Zagreb Pride 2018, the 17th pride parade of LGBITQ persons and families, began at 3 pm on Saturday under the slogan "Long live gender", drawing several thousand people.
This year's pride parade is taking place again amidst attacks on women, transgender persons, families and children, minorities, and all aspects of gender and other forms of diversity, organisers said in a proclamation read out to the participants.
Lesbians, gays, bisexuals, transgender, intersex and queer persons know they are all much more than the sex they were assigned at birth, they said.
"We know that every one of us has their gender and gender identity and the right to express themselves," they said.
Organisers said they wanted free decision making on birthing, an end to "referendums directed at suppressing human and women's rights," for the new family law to "recognise the right to civil marriage for all couples, regardless of sex and gender," and the unconditional legal right to the recognition of gender for all transgender persons in Croatia.
Several politicians came to support the parade, including members of the opposition Social Democratic Party (SDP) and GLAS, as well as public figures.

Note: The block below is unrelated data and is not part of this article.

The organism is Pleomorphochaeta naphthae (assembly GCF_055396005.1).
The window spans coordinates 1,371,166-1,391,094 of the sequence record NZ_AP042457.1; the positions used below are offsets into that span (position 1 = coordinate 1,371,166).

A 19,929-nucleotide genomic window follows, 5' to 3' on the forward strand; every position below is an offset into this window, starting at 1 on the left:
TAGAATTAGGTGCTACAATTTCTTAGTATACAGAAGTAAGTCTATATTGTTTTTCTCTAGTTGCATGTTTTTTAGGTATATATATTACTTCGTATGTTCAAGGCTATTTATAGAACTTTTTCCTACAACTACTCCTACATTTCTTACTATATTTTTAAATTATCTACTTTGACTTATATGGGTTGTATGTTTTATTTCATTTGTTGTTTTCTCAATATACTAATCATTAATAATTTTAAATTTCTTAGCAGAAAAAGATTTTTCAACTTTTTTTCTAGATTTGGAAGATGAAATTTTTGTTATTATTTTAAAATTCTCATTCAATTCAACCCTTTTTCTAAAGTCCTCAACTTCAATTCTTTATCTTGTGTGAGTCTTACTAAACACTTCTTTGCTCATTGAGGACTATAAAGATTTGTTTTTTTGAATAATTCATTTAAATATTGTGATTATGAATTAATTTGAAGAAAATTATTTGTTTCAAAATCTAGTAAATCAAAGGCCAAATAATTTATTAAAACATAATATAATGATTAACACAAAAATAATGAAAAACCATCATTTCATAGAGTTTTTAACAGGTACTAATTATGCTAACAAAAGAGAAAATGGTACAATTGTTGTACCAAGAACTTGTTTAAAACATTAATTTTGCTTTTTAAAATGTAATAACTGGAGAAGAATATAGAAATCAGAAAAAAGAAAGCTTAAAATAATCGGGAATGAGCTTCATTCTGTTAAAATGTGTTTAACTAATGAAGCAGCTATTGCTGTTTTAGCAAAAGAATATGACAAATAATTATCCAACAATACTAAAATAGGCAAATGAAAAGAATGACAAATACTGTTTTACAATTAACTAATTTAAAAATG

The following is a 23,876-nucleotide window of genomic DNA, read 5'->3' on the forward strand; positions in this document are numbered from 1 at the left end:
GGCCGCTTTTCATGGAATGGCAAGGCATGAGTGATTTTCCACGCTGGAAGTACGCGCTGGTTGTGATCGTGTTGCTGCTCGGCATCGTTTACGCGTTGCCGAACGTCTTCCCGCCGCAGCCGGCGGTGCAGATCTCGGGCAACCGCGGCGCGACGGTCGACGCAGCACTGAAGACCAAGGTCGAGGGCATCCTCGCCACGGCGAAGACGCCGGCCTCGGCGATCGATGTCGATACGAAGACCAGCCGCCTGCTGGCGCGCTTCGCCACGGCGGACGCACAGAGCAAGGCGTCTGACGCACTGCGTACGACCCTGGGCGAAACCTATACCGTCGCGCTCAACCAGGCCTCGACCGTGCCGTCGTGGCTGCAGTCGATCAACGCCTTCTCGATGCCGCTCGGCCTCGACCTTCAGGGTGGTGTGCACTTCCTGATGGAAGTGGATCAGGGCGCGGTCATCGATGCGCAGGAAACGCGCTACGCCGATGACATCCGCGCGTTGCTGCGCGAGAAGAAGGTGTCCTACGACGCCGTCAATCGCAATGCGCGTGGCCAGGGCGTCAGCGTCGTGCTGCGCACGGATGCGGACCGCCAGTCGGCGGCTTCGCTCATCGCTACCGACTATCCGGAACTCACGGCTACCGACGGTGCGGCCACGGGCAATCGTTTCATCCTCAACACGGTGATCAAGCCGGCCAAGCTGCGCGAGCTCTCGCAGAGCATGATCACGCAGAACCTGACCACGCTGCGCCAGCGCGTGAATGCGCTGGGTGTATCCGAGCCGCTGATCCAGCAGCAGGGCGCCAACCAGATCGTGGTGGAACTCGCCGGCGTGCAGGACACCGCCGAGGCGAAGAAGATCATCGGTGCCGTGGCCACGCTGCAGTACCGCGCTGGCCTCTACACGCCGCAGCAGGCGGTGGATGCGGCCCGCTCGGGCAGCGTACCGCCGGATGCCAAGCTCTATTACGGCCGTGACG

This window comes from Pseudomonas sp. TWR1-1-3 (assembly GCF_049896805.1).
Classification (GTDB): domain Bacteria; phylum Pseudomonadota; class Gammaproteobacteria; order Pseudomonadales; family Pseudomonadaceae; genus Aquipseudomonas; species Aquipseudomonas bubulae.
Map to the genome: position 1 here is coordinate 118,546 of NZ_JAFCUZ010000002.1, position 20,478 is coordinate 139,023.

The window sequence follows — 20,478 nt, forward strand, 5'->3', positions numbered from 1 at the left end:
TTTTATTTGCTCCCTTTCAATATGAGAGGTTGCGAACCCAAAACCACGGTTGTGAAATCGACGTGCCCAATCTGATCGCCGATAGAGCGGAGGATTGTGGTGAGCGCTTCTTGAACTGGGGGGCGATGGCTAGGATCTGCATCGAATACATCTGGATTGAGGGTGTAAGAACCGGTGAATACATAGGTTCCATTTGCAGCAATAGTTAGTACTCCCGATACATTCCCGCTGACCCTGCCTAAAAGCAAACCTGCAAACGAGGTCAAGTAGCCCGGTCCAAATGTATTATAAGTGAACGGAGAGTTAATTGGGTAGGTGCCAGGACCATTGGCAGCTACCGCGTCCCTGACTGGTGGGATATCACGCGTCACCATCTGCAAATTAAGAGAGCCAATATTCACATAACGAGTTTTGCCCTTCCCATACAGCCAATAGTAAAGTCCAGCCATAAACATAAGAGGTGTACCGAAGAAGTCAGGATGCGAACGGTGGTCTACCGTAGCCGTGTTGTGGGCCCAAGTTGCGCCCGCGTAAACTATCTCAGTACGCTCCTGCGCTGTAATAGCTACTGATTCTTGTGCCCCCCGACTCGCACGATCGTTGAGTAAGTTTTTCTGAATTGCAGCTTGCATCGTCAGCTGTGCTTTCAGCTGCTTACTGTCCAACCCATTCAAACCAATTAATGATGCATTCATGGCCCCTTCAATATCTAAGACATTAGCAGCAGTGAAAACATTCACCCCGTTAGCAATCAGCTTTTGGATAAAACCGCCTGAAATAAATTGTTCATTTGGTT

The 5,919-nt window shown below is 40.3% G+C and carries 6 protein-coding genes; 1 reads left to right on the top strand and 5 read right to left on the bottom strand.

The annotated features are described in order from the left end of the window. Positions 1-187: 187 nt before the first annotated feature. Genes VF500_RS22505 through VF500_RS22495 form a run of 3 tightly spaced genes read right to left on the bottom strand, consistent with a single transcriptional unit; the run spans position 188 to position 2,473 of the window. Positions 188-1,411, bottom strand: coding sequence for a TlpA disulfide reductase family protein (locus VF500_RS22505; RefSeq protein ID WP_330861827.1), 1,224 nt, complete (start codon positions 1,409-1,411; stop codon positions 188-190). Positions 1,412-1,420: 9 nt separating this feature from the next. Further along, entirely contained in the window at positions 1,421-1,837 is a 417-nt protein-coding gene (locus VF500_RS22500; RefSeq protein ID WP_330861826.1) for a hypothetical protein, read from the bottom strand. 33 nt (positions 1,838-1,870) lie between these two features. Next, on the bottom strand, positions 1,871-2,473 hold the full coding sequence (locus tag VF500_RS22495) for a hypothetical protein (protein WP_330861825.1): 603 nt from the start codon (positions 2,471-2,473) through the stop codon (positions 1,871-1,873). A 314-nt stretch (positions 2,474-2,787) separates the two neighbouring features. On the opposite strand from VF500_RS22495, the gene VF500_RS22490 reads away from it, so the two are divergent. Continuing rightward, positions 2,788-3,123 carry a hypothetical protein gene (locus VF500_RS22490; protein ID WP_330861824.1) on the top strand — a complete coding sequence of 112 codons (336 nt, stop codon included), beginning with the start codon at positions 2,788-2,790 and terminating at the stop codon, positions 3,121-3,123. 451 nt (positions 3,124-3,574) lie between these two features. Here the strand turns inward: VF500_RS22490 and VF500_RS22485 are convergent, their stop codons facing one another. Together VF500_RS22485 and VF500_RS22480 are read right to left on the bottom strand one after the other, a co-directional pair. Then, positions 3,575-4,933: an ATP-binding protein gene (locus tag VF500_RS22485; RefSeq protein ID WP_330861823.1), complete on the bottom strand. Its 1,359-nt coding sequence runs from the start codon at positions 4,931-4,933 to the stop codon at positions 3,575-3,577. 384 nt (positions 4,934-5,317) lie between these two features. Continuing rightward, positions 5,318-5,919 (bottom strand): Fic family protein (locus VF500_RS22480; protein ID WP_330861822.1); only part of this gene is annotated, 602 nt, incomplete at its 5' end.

The president of the ruling coalition's HNS, Ivan Vrdoljak, also attended the parade and said that they wanted an open, tolerant, modern and European Croatia. Everyone here today, whether gay or straight, Serb or Croat, rich or poor, tall or short, consider themselves equals, he added.
"It's a wonderful feeling. We should all strive toward that," he said.
Asked by the press about criticisms that the government was not doing enough for the equality of LGBT persons, Vrdoljak said the rights which the HNS "managed to push through" in the previous government had been retained and that the incumbent government had managed to adopt the Istanbul Convention in a "polite and non-ideological way" and send the message that "extremists no longer have the right to run Croatia."
Aleksandra Kolaric of the SDP said Pride was excellent for raising society's awareness that the gay community still does not have the same rights as other citizens.
"That's why we are here, to give our support," she said.
Participants carried banners which read "Together in queerness", "Misogyny kills", "Love doesn't ask what is under the dress/pants", "Better to have gay picture books than the Ustasha coat of arms", and "The private is political."